Medical students in Canada have the highest average debt load at $84,172.

(AFMC)

The average medical school debt in Canada is a steep $84,172, roughly three times the national average of $28,000 per student. This makes medical students the most indebted of all. 

This is likely caused by a combination of high tuition fees, a longer-than-average degree, and the need to take on extra debt to cover the costs of living while attending school (students in less intensive courses may be able to earn money through part-time work while studying). Bearing in mind that the total cost of medical education in Canada may exceed $100,000, it’s no wonder that many medical students struggle with their finances.

The average age of loan recipients is 24, and most of them are female.

(Government of Canada)

The 2019 to 2020 Canada Student Loans Program statistical review revealed that the student debt crisis disproportionately affects young women. At the time, the average age of loan recipients in Canada was 24, and 60% of them were women. 

More than half of debtors are single and do not own a home.

(Hoyes)

When profiling the debtors, the National Graduates Survey found that more than 56% of those who borrowed money for educational costs are single. Married or common-law graduates make up for around 28% of all debtors, while the other average Canadian students who have debt are divorced, separated, or widowed.

Another interesting finding is that only 2% of respondents own their homes, which means that the vast majority are still renting or living with their parents.

Undergraduates make up the majority of students who are receiving financial assistance for their studies.

(Government of Canada)

In 2019-20, full-time undergraduate students comprised the largest group of recipients of student financial assistance in Canada. They accounted for 58% of all full-time students who received some form of student loans in Canada, receiving some $3.02 billion in financial aid. 

The second largest group was graduate students (36% of all full-time students), who received $1,762.4 million in aid. Doctorate students accounted for only 1% of the recipients of Canada Student Grants or Canada Student Loans.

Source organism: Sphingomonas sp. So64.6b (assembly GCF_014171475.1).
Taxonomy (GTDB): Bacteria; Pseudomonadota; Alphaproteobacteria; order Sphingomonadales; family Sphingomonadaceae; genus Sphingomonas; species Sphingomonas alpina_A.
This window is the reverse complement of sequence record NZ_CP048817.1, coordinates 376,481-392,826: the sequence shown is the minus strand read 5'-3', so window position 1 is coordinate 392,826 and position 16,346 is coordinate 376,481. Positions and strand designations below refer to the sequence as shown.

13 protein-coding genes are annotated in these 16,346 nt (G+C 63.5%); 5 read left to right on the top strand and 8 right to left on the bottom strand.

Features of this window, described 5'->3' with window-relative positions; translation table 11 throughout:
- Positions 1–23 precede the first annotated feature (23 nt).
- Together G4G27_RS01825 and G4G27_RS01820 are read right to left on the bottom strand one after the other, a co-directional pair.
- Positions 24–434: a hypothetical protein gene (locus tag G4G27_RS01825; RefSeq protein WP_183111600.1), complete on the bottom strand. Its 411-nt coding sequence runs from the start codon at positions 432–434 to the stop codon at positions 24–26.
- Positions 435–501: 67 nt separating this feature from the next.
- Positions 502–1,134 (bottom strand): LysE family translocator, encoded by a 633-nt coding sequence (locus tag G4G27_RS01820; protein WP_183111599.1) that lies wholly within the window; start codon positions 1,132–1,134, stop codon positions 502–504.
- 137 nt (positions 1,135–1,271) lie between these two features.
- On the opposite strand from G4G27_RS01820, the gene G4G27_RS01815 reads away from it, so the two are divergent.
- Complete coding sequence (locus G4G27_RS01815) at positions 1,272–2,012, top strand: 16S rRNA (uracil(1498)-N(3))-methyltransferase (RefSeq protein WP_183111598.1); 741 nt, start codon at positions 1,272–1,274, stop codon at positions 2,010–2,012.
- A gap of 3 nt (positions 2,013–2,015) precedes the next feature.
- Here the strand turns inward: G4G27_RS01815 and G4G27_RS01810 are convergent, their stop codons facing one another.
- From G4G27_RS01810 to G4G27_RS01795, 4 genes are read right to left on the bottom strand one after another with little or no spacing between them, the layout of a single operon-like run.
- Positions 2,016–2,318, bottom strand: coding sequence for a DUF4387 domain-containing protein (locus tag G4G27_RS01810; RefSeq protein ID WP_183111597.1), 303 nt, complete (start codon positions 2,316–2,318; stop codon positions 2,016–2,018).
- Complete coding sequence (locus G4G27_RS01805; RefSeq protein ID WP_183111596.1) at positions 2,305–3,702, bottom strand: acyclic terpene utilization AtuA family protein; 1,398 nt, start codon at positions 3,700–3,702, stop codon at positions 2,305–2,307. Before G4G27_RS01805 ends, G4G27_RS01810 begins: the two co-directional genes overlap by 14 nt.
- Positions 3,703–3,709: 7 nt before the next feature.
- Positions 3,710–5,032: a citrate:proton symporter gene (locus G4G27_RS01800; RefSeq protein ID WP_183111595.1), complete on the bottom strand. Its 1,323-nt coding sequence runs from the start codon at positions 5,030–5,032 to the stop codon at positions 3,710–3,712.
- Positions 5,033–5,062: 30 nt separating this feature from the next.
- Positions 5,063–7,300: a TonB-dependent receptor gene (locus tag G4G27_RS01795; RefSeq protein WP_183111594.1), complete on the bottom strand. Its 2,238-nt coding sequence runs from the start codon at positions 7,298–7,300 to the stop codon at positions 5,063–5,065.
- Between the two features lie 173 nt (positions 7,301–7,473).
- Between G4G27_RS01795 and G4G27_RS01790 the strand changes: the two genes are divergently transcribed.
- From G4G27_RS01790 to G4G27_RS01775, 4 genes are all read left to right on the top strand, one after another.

PhD students have more debt than those with lower levels of education.

(Statistics Canada)

Studies reveal that people’s level of education typically plays a role in the size of their student loans. PhD students in Canada had student loan debt of $33,000 on average in 2015. This was followed by master’s and bachelor's degree recipients, with an average debt of $28,000 each. College students owed an average of $15,300 for their education from any source (government or non-government).

Paying Back Student Loan Debts

Now that we’ve identified the typical borrowers and how much they owe on average, it’s time to focus on the process of repaying these debts. We’ve compiled relevant statistics on repayment terms and periods, as well as the financial struggles that different types of debtors face.

Thanks to the debt-relief program, government loans are now more favourable for borrowers.

(Government of Canada)

You might be wondering: how do student loans work in Canada when it comes to repaying debts? Well, the federal government has put in place a number of repayment assistance programs. The “seven-year rule,” for example, is intended for those who declare bankruptcy and are unable to repay their debts within seven years of finishing their studies.

In that case, the government will write off the remaining debt. This makes government-backed loans more favourable for borrowers.

Due to accumulated student loan obligations, Canadian millennials prioritize paying off debts over other financial goals.

(Edward Jones)

A recent study has shown that Canadian millennials prioritize paying off their debts over other financial goals, such as saving for a rainy day or retirement. This is mainly due to the large amount of student loan debt they’ve accumulated over the years. The average millennial has a median debt of $35,400, 1.8 times higher than the average debt of Canadian Gen-Xers, which can take years to pay off.

In 2019, almost one in five insolvencies in Ontario were caused by unmanageable student loan debt.

(Canadian Federation of Students)

In 2021, the Canadian Federation of Students compiled a factsheet named "Education Shouldn't be a Debt Sentence," which showed that in 2018, a significant portion of insolvencies was caused by unmanageable student loan debt. 

Compared to the previous decade, the figures were record highs, further highlighting the harsh reality of an indebted and vulnerable population of graduates entering the Canadian job market.

The average time it takes to pay off student loan debt in Canada is 10 years.

(TD Canada Trust)

According to a TD Canada Trust report, the average time required to pay off student debt is 10 years. These figures are based on the assumption that students make the minimum payments and do not take on any additional debt. The repayment period can be even longer if students take a break from making payments or make less than the minimum payment each month. 

The three-year default rate for borrowers who started making repayments in 2017-2018 was 8%.

(Government of Canada)